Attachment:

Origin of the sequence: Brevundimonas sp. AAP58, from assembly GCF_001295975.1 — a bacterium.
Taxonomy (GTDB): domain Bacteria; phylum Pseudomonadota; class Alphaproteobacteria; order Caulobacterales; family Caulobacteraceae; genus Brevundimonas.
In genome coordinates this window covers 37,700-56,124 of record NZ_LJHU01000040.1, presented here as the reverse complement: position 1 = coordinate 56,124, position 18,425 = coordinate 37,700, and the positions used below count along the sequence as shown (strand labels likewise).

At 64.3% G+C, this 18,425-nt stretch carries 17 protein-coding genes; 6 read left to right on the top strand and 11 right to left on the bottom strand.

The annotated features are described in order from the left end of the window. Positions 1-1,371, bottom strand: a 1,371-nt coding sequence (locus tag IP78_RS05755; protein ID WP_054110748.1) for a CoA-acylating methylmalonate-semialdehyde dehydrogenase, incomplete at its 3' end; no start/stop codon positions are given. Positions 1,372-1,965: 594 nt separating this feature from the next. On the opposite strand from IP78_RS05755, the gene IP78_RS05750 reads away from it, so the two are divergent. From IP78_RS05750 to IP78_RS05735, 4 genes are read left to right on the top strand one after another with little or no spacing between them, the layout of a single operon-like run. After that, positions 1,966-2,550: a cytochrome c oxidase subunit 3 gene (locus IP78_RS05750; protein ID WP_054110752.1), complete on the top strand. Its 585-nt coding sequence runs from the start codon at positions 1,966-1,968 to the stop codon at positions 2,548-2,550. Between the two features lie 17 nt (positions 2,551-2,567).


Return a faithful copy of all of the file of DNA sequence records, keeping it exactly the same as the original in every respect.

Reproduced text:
Origin of the sequence: Brevundimonas sp. AAP58, from assembly GCF_001295975.1 — a bacterium.
Taxonomy (GTDB): domain Bacteria; phylum Pseudomonadota; class Alphaproteobacteria; order Caulobacterales; family Caulobacteraceae; genus Brevundimonas.
In genome coordinates this window covers 37,700-56,124 of record NZ_LJHU01000040.1, presented here as the reverse complement: position 1 = coordinate 56,124, position 18,425 = coordinate 37,700, and the positions used below count along the sequence as shown (strand labels likewise).

At 64.3% G+C, this 18,425-nt stretch carries 17 protein-coding genes; 6 read left to right on the top strand and 11 right to left on the bottom strand.

The annotated features are described in order from the left end of the window. Positions 1-1,371, bottom strand: a 1,371-nt coding sequence (locus tag IP78_RS05755; protein ID WP_054110748.1) for a CoA-acylating methylmalonate-semialdehyde dehydrogenase, incomplete at its 3' end; no start/stop codon positions are given. Positions 1,372-1,965: 594 nt separating this feature from the next. On the opposite strand from IP78_RS05755, the gene IP78_RS05750 reads away from it, so the two are divergent. From IP78_RS05750 to IP78_RS05735, 4 genes are read left to right on the top strand one after another with little or no spacing between them, the layout of a single operon-like run. After that, positions 1,966-2,550: a cytochrome c oxidase subunit 3 gene (locus IP78_RS05750; protein ID WP_054110752.1), complete on the top strand. Its 585-nt coding sequence runs from the start codon at positions 1,966-1,968 to the stop codon at positions 2,548-2,550. Between the two features lie 17 nt (positions 2,551-2,567).